Lebanon Crisis Feared as Indictments Near in Assassination of Former Lebanese Prime Minister

(Washington Post) Janine Zacharia - Hizbullah's leaders are pressuring the Lebanese government to end its cooperation with UN investigators from the tribunal set up to try suspects in the 2005 killing of former Lebanese prime minister Rafiq al-Hariri, amid indications that some Hizbullah members will be accused of Hariri's killing in indictments expected as soon as next month. Many in the country now fear the indictments could trigger a new political crisis or even sectarian bloodshed. Traditional power brokers in Lebanon, including Saudi Arabia's King Abdullah and Syrian President Bashar al-Assad, have flocked to Beirut in recent weeks to try to avert a crisis. Lebanese sources said Abdullah was so concerned about Hizbullah's warnings that he is working to delay the release of the indictments. On Monday, Hizbullah leader Hassan Nasrallah claimed in an elaborate two-hour broadcast from his hiding place that Israel was behind Hariri's assassination. Lebanon's prime minister, Hariri's son, Saad Hariri, 40, now faces the painful choice of whether to continue to try to find out who killed his father or to acquiesce to Hizbullah in order to maintain Lebanese stability.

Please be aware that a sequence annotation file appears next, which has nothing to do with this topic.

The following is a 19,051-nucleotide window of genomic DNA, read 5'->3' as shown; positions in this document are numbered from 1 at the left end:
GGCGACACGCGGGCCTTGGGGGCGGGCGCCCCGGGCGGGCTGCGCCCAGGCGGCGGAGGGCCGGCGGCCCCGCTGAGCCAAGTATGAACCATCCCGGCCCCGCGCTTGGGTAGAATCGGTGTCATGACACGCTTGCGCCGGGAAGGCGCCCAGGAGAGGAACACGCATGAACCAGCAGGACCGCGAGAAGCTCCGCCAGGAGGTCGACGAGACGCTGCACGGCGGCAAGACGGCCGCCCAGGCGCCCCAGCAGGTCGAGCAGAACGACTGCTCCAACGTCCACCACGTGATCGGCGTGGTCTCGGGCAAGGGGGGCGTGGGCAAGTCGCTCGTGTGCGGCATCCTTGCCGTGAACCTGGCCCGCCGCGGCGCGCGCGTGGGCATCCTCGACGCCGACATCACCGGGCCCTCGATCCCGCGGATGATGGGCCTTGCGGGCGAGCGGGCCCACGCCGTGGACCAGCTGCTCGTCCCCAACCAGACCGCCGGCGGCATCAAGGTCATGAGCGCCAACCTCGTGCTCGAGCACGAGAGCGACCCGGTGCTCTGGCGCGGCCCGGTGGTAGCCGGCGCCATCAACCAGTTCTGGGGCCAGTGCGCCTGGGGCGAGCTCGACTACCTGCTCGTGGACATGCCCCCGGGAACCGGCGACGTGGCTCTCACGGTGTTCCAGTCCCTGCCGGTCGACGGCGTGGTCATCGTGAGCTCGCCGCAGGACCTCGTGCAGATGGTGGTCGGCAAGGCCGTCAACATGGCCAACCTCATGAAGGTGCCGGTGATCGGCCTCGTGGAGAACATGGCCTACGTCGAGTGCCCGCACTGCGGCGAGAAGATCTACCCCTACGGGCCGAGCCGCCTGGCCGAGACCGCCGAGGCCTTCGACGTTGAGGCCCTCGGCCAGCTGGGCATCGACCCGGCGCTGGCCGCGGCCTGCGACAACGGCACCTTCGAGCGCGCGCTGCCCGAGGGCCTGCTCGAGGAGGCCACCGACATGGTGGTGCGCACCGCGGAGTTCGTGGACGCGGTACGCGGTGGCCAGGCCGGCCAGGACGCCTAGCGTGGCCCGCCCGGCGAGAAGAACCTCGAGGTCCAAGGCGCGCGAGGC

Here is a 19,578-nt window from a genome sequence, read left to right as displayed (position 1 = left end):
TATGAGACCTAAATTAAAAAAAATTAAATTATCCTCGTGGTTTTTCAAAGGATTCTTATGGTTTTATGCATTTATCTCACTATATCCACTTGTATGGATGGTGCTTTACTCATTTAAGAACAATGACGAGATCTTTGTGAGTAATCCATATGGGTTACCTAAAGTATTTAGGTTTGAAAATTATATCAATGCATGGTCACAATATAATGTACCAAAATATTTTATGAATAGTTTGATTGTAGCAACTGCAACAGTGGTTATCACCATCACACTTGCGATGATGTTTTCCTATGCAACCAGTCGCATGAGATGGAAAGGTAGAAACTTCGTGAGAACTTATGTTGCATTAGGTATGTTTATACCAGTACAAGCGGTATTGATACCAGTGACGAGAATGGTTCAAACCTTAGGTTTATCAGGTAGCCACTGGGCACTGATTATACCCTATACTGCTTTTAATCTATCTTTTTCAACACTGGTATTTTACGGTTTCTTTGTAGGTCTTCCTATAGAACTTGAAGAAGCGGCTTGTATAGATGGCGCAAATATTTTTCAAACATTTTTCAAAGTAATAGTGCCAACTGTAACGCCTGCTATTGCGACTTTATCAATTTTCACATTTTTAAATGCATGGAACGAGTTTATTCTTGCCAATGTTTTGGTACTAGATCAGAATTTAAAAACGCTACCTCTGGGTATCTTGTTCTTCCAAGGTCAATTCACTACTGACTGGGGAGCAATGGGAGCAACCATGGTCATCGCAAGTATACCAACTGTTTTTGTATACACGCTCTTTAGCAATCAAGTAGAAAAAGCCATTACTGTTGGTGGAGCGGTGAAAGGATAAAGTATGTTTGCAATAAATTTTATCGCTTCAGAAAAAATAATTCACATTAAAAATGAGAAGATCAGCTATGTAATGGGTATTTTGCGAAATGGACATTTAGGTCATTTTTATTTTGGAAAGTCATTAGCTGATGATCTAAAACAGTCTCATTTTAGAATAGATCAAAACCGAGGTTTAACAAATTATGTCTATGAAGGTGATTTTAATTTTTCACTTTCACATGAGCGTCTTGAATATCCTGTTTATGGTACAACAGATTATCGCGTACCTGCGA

2010-08-11 09:15:01

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